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Monday, July 7, 2014

2 injured in Pelham fireworks accident

PELHAM – New Hampshire’s fire marshal is warning residents to exercise caution around fireworks after one man was seriously injured and a second person hurt in a July 4 accident in Pelham.

Authorities say a 24-year-old man suffered a severe hand injury and heavy bleeding when a reloadable mortar shell he was using exploded inside the tube. ...

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PELHAM – New Hampshire’s fire marshal is warning residents to exercise caution around fireworks after one man was seriously injured and a second person hurt in a July 4 accident in Pelham.

Authorities say a 24-year-old man suffered a severe hand injury and heavy bleeding when a reloadable mortar shell he was using exploded inside the tube.

The accident was reported to the Pelham Fire Department at 7:14 p.m. Friday. Rescue crews transported the man from 3 Indian Valley Road to a local hospital. He later was taken to Massachusetts General Hospital in Boston for emergency surgery.

The accident, which is under investigation, came two years after a celebration at another Pelham home resulted in widespread injuries from a stockpile of fireworks.

Thirteen people – including five children – were burned, some seriously, when a large neighborhood fireworks display detonated prematurely at 40 Dodge Road on July 3, 2012.

Like Friday’s accident, the incident on Dodge Road also was the result of an explosion involving a reloadable mortar-style consumer firework, according to an announcement from Pelham Fire Chief James Midgley. The devices pose a risk of injury or even death because they require operators to be part of the “final assembly” of the firework before use, the fire chief warned.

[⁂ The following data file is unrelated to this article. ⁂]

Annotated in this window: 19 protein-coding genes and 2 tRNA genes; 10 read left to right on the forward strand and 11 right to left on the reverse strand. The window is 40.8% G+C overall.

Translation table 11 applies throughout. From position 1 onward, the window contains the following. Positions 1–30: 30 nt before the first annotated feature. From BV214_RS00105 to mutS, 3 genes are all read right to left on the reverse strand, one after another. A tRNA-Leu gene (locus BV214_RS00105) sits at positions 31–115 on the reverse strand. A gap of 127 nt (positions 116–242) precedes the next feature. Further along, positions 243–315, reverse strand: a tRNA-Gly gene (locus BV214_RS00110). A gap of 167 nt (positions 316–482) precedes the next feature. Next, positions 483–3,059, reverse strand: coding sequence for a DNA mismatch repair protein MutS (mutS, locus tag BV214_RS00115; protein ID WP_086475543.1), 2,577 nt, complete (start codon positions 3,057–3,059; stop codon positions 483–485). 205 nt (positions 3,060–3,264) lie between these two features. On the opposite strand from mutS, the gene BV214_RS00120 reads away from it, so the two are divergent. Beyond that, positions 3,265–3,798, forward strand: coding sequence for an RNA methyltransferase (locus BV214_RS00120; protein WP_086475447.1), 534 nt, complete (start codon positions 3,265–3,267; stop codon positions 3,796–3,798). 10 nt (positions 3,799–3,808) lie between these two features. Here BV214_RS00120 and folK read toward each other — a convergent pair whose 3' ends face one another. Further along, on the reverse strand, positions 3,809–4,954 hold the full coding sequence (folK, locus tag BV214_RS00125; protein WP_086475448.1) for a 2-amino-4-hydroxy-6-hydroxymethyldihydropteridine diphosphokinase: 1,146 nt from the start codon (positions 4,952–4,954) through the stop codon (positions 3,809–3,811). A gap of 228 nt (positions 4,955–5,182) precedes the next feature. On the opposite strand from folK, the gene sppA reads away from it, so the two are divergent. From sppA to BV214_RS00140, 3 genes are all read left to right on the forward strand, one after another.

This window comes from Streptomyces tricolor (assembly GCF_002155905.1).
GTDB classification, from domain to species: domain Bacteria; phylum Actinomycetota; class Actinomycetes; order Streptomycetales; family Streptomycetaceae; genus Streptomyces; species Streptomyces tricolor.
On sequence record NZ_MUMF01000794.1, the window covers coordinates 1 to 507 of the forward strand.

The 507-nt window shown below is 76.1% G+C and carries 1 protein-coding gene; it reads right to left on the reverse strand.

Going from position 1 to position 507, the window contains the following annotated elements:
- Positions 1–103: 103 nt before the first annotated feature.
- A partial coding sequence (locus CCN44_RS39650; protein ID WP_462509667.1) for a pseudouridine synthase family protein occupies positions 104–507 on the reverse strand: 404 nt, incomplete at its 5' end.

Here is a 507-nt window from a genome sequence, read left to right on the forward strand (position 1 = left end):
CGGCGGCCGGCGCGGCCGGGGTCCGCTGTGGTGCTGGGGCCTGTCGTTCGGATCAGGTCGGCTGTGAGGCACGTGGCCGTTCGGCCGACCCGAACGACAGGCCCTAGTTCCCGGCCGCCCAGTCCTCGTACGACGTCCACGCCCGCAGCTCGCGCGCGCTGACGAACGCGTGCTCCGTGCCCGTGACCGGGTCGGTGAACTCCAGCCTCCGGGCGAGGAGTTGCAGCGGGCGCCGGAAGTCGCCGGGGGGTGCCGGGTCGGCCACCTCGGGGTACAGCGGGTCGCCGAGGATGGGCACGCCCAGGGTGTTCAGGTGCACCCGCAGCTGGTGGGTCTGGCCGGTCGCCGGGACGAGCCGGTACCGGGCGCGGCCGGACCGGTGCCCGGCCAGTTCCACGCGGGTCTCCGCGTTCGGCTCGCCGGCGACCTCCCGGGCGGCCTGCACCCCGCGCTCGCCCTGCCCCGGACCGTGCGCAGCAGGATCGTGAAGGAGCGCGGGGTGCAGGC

With at least two fireworks accidents in Pelham’s recent history, Midgley and State Fire Marshal J. William Degnan urged New Hampshire residents Sunday to be extremely careful with fireworks, or to simply avoid using them and instead attend professional displays.

Across the United States, eight people died and an estimated 11,400 were injured by fireworks last year, according to the U.S. Consumer Product Safety Commission. The majority of injuries – about 65 percent – were concentrated in a 30-day period surrounding July 4.

The safety commission warned last month that the number of injuries has increased sharply since 2012, when roughly 8,700 fireworks-related injuries were recorded. Device malfunction and improper use caused most of the injuries.

In New Hampshire, residents must be at least 21 to purchase, possess or use fireworks. The devices only can be used in communities that don’t have local regulations prohibiting fireworks.

New Hampshire’s fire marshal reminded residents Sunday to follow safety instructions; wear protection for eyes, ears and hands; and keep spectators a safe distance away.

Additionally, the fire marshal warned residents to abstain from consuming alcohol while using fireworks, never hold the devices while lighting them and never attempt to reignite fireworks that fail to fire.

Jim Haddadin can be reached at 594-6589 or jhaddadin@nashuatelegraph.com. Also, follow Haddadin on Twitter (@Telegraph_JimH).